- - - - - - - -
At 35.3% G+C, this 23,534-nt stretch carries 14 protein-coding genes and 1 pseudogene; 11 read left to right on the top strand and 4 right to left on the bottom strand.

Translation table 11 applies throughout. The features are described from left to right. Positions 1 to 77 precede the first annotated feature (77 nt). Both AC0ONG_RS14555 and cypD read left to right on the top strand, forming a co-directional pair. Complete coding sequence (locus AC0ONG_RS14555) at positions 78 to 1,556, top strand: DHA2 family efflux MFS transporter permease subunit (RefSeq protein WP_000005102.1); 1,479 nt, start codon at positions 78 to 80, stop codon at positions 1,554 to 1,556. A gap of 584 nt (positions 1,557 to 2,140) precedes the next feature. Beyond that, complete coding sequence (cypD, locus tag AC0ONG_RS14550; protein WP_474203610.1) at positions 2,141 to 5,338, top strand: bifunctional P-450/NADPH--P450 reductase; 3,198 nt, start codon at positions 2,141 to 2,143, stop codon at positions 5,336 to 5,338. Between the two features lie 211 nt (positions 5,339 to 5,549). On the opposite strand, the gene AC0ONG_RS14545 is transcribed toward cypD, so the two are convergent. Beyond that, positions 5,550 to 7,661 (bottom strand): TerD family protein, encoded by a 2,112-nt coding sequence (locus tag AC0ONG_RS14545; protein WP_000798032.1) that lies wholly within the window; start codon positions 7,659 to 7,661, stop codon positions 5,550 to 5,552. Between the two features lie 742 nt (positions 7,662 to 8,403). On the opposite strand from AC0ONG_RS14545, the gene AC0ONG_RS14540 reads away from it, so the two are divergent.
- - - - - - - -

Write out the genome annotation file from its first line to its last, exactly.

At 35.3% G+C, this 23,534-nt stretch carries 14 protein-coding genes and 1 pseudogene; 11 read left to right on the top strand and 4 right to left on the bottom strand.

Translation table 11 applies throughout. The features are described from left to right. Positions 1 to 77 precede the first annotated feature (77 nt). Both AC0ONG_RS14555 and cypD read left to right on the top strand, forming a co-directional pair. Complete coding sequence (locus AC0ONG_RS14555) at positions 78 to 1,556, top strand: DHA2 family efflux MFS transporter permease subunit (RefSeq protein WP_000005102.1); 1,479 nt, start codon at positions 78 to 80, stop codon at positions 1,554 to 1,556. A gap of 584 nt (positions 1,557 to 2,140) precedes the next feature. Beyond that, complete coding sequence (cypD, locus tag AC0ONG_RS14550; protein WP_474203610.1) at positions 2,141 to 5,338, top strand: bifunctional P-450/NADPH--P450 reductase; 3,198 nt, start codon at positions 2,141 to 2,143, stop codon at positions 5,336 to 5,338. Between the two features lie 211 nt (positions 5,339 to 5,549). On the opposite strand, the gene AC0ONG_RS14545 is transcribed toward cypD, so the two are convergent. Beyond that, positions 5,550 to 7,661 (bottom strand): TerD family protein, encoded by a 2,112-nt coding sequence (locus tag AC0ONG_RS14545; protein WP_000798032.1) that lies wholly within the window; start codon positions 7,659 to 7,661, stop codon positions 5,550 to 5,552. Between the two features lie 742 nt (positions 7,662 to 8,403). On the opposite strand from AC0ONG_RS14545, the gene AC0ONG_RS14540 reads away from it, so the two are divergent.